While some people complain that their spouse drives them to drink, scientists now say the opposite is true. A study published Monday in the American Journal of Psychiatry finds a powerful link between marriage and a reduced risk of developing problems with alcohol.
"With this study, we were trying to determine if marriage influences individuals' future risks for alcohol use disorders," the study's lead author, Kenneth Kendler, tells Medical Xpress. "The answer is yes, and actually quite profoundly."
The study, which looked at the legal, pharmaceutical, and medical records of more than 3 million Swedes, found "married men and women having, respectively, a 60 percent and 71 percent lower risk for onset of alcohol use disorder compared with individuals who remained single." The results were even more pronounced for people who have a family history of alcoholism, CBS News reports.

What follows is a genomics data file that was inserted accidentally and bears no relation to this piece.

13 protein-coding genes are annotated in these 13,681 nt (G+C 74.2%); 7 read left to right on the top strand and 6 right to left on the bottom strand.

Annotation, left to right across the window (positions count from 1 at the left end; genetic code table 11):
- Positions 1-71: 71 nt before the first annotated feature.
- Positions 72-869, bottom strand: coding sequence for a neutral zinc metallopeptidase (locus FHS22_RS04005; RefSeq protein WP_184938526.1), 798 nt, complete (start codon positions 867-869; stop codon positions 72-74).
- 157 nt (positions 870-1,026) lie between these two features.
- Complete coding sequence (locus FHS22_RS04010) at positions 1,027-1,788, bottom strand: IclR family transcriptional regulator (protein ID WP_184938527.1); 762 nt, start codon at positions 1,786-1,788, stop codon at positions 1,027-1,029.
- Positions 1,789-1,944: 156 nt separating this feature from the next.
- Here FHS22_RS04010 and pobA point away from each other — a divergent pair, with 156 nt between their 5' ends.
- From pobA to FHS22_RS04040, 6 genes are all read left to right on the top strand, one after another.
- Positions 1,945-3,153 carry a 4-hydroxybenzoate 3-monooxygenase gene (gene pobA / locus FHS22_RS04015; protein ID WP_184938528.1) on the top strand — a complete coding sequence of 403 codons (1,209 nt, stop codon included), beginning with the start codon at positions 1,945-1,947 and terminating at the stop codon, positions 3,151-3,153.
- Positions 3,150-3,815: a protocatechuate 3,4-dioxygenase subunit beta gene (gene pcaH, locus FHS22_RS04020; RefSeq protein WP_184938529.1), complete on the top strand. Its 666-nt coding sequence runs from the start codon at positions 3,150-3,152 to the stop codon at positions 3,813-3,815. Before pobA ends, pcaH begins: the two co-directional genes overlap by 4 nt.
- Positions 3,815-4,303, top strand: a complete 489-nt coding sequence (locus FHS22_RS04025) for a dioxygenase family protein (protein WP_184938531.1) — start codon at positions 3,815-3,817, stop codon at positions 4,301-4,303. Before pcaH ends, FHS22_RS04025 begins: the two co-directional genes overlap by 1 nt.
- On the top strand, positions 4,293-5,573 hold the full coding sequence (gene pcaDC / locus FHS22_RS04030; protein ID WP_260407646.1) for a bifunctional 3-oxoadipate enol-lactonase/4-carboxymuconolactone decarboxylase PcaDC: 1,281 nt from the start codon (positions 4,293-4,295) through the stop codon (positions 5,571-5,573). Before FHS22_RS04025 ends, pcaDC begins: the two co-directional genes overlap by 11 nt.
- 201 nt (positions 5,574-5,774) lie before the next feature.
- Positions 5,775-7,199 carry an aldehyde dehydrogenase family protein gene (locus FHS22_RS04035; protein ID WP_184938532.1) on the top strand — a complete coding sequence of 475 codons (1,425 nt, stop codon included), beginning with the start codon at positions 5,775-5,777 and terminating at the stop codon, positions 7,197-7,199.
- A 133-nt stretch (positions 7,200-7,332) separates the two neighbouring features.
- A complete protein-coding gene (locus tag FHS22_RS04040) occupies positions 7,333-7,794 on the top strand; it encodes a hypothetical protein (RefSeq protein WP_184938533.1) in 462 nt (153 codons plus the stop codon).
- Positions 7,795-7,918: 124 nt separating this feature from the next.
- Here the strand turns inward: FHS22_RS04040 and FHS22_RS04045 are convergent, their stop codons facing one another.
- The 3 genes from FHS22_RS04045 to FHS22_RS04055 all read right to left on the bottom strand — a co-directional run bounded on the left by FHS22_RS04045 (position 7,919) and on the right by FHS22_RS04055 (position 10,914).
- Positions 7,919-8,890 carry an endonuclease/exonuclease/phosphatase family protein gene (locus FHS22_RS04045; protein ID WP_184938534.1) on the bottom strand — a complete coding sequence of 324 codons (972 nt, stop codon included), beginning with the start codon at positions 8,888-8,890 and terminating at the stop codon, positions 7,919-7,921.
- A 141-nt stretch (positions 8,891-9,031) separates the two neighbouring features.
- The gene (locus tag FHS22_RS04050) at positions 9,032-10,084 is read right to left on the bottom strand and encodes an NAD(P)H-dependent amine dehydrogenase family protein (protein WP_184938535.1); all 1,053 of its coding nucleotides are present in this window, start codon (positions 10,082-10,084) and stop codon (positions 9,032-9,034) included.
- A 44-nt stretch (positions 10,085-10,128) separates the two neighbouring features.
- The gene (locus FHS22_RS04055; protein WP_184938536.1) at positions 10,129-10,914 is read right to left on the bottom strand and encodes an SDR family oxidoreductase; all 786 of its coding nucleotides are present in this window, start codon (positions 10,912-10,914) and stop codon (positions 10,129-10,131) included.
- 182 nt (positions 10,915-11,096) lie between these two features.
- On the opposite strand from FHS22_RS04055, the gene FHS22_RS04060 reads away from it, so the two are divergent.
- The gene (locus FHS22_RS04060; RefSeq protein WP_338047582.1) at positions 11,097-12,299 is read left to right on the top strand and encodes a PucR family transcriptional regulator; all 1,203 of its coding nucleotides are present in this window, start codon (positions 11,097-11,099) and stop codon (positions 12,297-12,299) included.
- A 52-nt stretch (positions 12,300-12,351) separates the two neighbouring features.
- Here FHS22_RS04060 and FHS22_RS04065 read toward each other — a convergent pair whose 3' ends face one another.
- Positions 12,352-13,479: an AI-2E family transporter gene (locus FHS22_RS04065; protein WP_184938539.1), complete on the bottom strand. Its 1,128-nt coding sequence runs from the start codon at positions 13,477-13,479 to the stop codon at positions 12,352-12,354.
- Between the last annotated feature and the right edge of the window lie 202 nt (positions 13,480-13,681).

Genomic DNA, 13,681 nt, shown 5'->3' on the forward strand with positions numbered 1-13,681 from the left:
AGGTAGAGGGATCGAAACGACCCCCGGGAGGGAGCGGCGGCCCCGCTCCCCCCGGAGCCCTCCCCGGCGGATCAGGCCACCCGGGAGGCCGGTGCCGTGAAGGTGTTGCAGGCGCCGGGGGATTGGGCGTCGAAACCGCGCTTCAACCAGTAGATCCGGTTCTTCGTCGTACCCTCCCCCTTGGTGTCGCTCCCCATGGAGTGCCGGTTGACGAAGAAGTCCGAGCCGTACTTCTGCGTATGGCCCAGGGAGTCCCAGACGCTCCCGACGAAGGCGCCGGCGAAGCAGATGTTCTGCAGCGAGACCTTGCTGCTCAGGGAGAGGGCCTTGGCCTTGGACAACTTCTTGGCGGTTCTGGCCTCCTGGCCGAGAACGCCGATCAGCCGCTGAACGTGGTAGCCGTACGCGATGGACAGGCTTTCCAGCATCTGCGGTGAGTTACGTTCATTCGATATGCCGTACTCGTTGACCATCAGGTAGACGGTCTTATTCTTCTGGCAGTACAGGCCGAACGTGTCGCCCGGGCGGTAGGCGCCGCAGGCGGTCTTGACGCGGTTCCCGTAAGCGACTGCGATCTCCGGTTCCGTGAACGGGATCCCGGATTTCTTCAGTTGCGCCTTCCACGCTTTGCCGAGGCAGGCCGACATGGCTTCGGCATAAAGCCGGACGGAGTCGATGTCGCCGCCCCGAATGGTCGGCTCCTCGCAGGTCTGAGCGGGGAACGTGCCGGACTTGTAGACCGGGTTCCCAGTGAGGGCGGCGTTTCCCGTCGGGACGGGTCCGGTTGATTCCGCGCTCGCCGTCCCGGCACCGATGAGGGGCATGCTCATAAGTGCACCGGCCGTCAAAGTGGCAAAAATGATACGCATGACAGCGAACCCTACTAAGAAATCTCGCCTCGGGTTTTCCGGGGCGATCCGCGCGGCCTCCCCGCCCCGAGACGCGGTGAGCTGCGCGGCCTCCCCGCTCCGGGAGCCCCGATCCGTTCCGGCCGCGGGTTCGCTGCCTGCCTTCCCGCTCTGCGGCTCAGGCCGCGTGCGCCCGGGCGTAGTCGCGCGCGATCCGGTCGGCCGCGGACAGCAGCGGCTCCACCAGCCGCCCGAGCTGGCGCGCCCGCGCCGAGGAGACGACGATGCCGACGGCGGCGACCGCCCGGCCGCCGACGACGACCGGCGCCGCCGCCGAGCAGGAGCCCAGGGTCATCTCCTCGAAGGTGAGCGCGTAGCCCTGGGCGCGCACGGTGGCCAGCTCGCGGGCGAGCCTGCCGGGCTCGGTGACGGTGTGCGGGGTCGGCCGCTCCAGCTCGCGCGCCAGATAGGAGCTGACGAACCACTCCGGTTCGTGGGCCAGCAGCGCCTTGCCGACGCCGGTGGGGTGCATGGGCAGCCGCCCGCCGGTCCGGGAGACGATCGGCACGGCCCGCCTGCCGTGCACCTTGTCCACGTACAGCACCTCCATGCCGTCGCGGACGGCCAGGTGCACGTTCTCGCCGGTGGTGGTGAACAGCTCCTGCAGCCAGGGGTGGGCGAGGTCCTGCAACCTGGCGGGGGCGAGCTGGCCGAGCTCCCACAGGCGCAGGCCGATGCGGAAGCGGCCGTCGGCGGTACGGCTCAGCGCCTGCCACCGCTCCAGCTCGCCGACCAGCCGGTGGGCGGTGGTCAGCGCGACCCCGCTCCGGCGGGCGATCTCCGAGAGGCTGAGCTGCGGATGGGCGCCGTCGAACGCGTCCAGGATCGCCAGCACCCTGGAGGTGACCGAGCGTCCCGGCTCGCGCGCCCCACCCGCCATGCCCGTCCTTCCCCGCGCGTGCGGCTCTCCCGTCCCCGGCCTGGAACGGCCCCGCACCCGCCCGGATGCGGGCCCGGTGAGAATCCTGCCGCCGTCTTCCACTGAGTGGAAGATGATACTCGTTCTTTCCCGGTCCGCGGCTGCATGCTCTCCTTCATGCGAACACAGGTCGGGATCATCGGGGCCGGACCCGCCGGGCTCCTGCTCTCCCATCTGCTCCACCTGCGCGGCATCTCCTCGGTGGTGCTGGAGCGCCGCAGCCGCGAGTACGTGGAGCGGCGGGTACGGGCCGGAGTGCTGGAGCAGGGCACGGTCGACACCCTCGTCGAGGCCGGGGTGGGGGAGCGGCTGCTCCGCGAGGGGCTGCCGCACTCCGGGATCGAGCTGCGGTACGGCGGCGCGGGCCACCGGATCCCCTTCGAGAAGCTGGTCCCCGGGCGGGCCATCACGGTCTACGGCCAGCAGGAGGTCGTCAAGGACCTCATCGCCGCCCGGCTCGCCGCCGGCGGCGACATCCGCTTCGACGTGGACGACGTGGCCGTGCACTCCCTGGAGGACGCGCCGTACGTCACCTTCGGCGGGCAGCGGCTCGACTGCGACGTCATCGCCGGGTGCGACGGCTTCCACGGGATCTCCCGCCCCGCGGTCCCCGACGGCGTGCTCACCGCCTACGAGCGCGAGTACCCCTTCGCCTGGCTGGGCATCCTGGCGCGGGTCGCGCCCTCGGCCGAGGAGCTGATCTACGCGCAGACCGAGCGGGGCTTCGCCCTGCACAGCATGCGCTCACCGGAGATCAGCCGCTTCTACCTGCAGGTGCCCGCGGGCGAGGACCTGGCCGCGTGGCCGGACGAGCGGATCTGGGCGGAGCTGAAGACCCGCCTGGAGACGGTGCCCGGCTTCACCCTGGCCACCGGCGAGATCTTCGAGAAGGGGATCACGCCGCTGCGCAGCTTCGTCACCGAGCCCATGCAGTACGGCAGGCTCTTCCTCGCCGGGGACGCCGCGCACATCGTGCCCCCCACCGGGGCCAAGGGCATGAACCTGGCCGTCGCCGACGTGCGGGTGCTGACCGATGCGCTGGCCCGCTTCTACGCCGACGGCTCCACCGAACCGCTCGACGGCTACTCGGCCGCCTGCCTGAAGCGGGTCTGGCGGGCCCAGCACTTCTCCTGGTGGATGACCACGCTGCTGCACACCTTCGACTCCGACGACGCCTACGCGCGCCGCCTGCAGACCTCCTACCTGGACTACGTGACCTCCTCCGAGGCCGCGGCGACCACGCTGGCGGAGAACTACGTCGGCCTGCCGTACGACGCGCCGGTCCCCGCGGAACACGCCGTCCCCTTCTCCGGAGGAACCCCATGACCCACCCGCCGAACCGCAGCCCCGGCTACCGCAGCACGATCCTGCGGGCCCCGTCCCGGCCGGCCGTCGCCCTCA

The study credited "health-monitoring spousal interactions" as well as "the psychological and social aspects of marriage" for the results. However, the study also found marrying someone with a history of alcohol problems can actually increase a person's risk. ("It is considerably worse than being single," says Kendler. )
The Virginia Commonwealth University professor also tipped his hat to Alcoholics Anonymous, which uses sponsor relationships to help ease people through addiction recovery. "Maybe [social treatment] is something that Alcoholics Anonymous figured out a long time ago," he says.
(In related news, scientists have decided that there are four kinds of drunks.)